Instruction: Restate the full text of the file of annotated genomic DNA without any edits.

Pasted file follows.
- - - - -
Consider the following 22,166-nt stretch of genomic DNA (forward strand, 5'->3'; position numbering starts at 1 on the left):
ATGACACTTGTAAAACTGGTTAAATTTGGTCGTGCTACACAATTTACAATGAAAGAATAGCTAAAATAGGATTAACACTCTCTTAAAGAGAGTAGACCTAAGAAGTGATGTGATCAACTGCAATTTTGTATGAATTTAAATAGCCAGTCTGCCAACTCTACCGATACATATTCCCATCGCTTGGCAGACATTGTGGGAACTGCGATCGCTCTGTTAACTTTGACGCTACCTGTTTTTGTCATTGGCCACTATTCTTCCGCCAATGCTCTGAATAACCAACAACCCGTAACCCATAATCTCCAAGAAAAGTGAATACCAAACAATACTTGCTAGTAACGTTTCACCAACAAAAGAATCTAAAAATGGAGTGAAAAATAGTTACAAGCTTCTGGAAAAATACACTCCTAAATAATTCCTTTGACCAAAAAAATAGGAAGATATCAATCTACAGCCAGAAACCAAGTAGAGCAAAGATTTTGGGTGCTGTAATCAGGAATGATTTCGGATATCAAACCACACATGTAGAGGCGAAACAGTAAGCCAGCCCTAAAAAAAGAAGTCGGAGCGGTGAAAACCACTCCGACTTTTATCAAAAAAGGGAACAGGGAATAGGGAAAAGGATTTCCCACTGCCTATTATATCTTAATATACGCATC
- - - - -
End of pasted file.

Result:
Consider the following 22,166-nt stretch of genomic DNA (forward strand, 5'->3'; position numbering starts at 1 on the left):
ATGACACTTGTAAAACTGGTTAAATTTGGTCGTGCTACACAATTTACAATGAAAGAATAGCTAAAATAGGATTAACACTCTCTTAAAGAGAGTAGACCTAAGAAGTGATGTGATCAACTGCAATTTTGTATGAATTTAAATAGCCAGTCTGCCAACTCTACCGATACATATTCCCATCGCTTGGCAGACATTGTGGGAACTGCGATCGCTCTGTTAACTTTGACGCTACCTGTTTTTGTCATTGGCCACTATTCTTCCGCCAATGCTCTGAATAACCAACAACCCGTAACCCATAATCTCCAAGAAAAGTGAATACCAAACAATACTTGCTAGTAACGTTTCACCAACAAAAGAATCTAAAAATGGAGTGAAAAATAGTTACAAGCTTCTGGAAAAATACACTCCTAAATAATTCCTTTGACCAAAAAAATAGGAAGATATCAATCTACAGCCAGAAACCAAGTAGAGCAAAGATTTTGGGTGCTGTAATCAGGAATGATTTCGGATATCAAACCACACATGTAGAGGCGAAACAGTAAGCCAGCCCTAAAAAAAGAAGTCGGAGCGGTGAAAACCACTCCGACTTTTATCAAAAAAGGGAACAGGGAATAGGGAAAAGGATTTCCCACTGCCTATTATATCTTAATATACGCATC